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Existence of Black Holes in Einstein's Schizophrenic World

September 11 2017 at 10:29 AM
Pentcho Valev 

 
Paul Sutter: "By all accounts, black holes should not exist, and for a long time, they were shrugged off as mere mathematical artifacts - an annoying bug in the otherwise elegant machinery of general relativity. [...] And oh boy, did the evidence start to come in. A massive dying star, orbiting an unseen companion that pulls on its atmosphere so much it emits powerful X-rays. Stars in the center of the Milky Way orbiting a massive, hidden object. Powerful radio sources emanating from active galaxies, with energies only reached through immense gravity coupled to fantastic rotation. And most recently, the subtle whisper of gravitational waves sloshing over the Earth. The inescapable conclusion: Black holes are real." https://www.space.com/38091-the-existence-of-black-holes.html

The "massive, hidden objects" are actually Michell's "dark stars" - no need to stick to Einstein's confusing concoction:

"It was Michell who, in a paper for the Philosophical Transactions of the Royal Society of London, read on 27 November 1783, first proposed the idea that there were such things as black holes, which he called "dark stars". Having accepted Newton's corpuscular theory of light, which posited that light consists of minuscule particles, he reasoned that such particles, when emanated by a star, would be slowed down by its gravitational pull, and thought that it might therefore be possible to determine the star's mass based on the reduction in speed. This insight led in turn to the recognition that a star's gravitational pull might be so strong that the escape velocity would exceed the speed of light. Michell calculated that this would be the case with a star more than 500 times the size of the Sun. Since light would not be able to escape such a star, it would be invisible." https://en.wikipedia.org/wiki/John_Michell#Black_holes

As for the gravitational wave "evidence", let LIGO conspirators explain the noise correlation first.

Pentcho Valev

 
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Pentcho Valev

Re: Existence of Black Holes in Einstein's Schizophrenic World

September 11 2017, 3:40 PM 

Today's Einsteinians are incredibly silly:

Stephen Hawking: "Interestingly enough, Laplace himself wrote a paper in 1799 on how some stars could have a gravitational field so strong that light could not escape, but would be dragged back onto the star. He even calculated that a star of the same density as the Sun, but two hundred and fifty times the size, would have this property. But although Laplace may not have realised it, the same idea had been put forward 16 years earlier by a Cambridge man, John Mitchell, in a paper in the Philosophical Transactions of the Royal Society. Both Mitchell and Laplace thought of light as consisting of particles, rather like cannon balls, that could be slowed down by gravity, and made to fall back on the star. But a famous experiment, carried out by two Americans, Michelson and Morley in 1887, showed that light always travelled at a speed of one hundred and eighty six thousand miles a second, no matter where it came from. How then could gravity slow down light, and make it fall back." http://www.hawking.org.uk/does-god-play-dice.html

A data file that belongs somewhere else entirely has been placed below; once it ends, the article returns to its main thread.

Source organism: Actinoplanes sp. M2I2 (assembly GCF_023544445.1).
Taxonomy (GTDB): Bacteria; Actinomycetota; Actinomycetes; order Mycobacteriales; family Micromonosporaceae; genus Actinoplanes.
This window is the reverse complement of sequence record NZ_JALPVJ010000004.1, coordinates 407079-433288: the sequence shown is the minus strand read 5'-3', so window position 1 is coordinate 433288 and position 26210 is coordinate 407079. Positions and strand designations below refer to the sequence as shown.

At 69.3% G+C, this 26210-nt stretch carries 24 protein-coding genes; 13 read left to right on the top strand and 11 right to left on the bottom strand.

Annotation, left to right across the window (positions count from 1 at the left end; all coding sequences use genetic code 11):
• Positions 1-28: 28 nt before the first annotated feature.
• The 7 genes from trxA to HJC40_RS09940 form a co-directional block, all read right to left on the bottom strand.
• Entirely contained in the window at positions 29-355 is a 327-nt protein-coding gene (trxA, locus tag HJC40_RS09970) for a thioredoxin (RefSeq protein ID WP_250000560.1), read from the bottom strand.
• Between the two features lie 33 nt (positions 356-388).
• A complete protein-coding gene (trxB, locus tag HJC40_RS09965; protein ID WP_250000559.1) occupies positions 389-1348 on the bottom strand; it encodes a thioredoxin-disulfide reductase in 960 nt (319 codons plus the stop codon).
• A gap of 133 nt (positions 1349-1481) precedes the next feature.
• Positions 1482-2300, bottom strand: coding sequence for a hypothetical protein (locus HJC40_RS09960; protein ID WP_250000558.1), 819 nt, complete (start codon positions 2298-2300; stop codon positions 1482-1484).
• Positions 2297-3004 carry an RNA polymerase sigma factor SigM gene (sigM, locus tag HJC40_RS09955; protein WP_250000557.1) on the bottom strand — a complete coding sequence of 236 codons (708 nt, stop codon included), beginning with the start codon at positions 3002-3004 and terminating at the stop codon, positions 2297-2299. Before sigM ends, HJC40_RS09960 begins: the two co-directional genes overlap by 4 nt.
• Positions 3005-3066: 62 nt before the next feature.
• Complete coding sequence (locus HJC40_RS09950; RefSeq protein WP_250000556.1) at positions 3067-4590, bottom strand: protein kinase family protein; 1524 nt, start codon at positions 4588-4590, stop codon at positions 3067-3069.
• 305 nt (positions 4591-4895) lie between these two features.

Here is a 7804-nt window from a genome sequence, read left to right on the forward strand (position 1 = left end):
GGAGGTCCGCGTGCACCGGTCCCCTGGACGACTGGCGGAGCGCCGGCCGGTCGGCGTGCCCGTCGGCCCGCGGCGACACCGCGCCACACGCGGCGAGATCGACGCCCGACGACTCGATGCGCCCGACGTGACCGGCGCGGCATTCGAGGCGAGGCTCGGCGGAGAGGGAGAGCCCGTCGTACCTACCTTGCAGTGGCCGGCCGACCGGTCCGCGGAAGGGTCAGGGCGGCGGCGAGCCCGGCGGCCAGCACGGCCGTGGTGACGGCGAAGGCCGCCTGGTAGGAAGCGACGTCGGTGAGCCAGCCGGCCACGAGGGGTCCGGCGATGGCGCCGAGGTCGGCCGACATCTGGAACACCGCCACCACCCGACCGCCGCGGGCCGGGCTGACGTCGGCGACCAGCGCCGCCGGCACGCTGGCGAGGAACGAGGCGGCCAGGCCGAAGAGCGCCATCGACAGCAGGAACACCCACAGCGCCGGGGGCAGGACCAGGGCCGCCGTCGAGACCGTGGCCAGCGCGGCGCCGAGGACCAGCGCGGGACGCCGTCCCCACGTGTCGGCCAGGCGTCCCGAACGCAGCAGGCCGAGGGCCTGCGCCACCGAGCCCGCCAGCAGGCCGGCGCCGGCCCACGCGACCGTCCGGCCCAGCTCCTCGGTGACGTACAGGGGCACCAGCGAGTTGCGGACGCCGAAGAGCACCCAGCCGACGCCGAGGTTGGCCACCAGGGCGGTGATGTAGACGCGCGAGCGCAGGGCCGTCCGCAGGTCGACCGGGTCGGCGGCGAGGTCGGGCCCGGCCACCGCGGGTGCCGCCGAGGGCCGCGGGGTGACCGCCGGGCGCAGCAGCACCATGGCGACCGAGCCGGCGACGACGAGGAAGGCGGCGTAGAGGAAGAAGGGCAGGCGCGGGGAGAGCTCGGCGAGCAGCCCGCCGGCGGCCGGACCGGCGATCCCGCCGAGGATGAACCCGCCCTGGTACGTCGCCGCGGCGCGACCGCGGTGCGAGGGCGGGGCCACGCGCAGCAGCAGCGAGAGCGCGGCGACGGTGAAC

Long-ago Einsteinians were not so silly but a kind of natural selection (survival of the fittest) has been working, for more than a century, in the direction clever -> silly -> imbecile. Compare the clear thought of an Einsteinian from the past century with Stephen Hawking's gibberish above:

Banesh Hoffmann (1906 - 1986): "Moreover, if light consists of particles, as Einstein had suggested in his paper submitted just thirteen weeks before this one, the second principle seems absurd: A stone thrown from a speeding train can do far more damage than one thrown from a train at rest; the speed of the particle is not independent of the motion of the object emitting it. And if we take light to consist of particles and assume that these particles obey Newton's laws, they will conform to Newtonian relativity and thus automatically account for the null result of the Michelson-Morley experiment without recourse to contracting lengths, local time, or Lorentz transformations. Yet, as we have seen, Einstein resisted the temptation to account for the null result in terms of particles of light and simple, familiar Newtonian ideas, and introduced as his second postulate something that was more or less obvious when thought of in terms of waves in an ether. If it was so obvious, though, why did he need to state it as a principle? Because, having taken from the idea of light waves in the ether the one aspect that he needed, he declared early in his paper, to quote his own words, that "the introduction of a 'luminiferous ether' will prove to be superfluous." Relativity and Its Roots, p.92
https://www.amazon.com/Relativity-Its-Roots-Banesh-Hoffmann/dp/0486406768

Pentcho Valev

 
 
Anonymous

Re: Existence of Black Holes in Einstein's Schizophrenic World

September 11 2017, 5:52 PM 

You are a moron.

 
 
 
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